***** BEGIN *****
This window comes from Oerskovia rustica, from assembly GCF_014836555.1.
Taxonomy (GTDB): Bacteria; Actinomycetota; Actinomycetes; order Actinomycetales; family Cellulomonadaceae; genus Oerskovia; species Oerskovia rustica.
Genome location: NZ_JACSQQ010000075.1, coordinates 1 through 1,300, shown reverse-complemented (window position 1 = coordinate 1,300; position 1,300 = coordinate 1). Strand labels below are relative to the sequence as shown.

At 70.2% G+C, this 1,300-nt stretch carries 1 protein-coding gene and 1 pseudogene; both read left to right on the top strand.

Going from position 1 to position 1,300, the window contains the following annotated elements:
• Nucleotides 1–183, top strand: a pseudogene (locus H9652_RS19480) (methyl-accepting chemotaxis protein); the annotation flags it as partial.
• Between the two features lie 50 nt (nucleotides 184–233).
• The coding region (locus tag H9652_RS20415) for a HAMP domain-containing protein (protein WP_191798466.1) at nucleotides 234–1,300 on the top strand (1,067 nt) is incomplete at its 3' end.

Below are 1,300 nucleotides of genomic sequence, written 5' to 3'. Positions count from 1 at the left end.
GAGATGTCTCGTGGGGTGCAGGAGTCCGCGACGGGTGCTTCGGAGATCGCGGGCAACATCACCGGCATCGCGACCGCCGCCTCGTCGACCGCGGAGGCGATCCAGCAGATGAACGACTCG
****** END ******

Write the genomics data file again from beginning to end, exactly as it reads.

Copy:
This window comes from Oerskovia rustica, from assembly GCF_014836555.1.
Taxonomy (GTDB): Bacteria; Actinomycetota; Actinomycetes; order Actinomycetales; family Cellulomonadaceae; genus Oerskovia; species Oerskovia rustica.
Genome location: NZ_JACSQQ010000075.1, coordinates 1 through 1,300, shown reverse-complemented (window position 1 = coordinate 1,300; position 1,300 = coordinate 1). Strand labels below are relative to the sequence as shown.

At 70.2% G+C, this 1,300-nt stretch carries 1 protein-coding gene and 1 pseudogene; both read left to right on the top strand.

Going from position 1 to position 1,300, the window contains the following annotated elements:
• Nucleotides 1–183, top strand: a pseudogene (locus H9652_RS19480) (methyl-accepting chemotaxis protein); the annotation flags it as partial.
• Between the two features lie 50 nt (nucleotides 184–233).
• The coding region (locus tag H9652_RS20415) for a HAMP domain-containing protein (protein WP_191798466.1) at nucleotides 234–1,300 on the top strand (1,067 nt) is incomplete at its 3' end.

Below are 1,300 nucleotides of genomic sequence, written 5' to 3'. Positions count from 1 at the left end.
GAGATGTCTCGTGGGGTGCAGGAGTCCGCGACGGGTGCTTCGGAGATCGCGGGCAACATCACCGGCATCGCGACCGCCGCCTCGTCGACCGCGGAGGCGATCCAGCAGATGAACGACTCG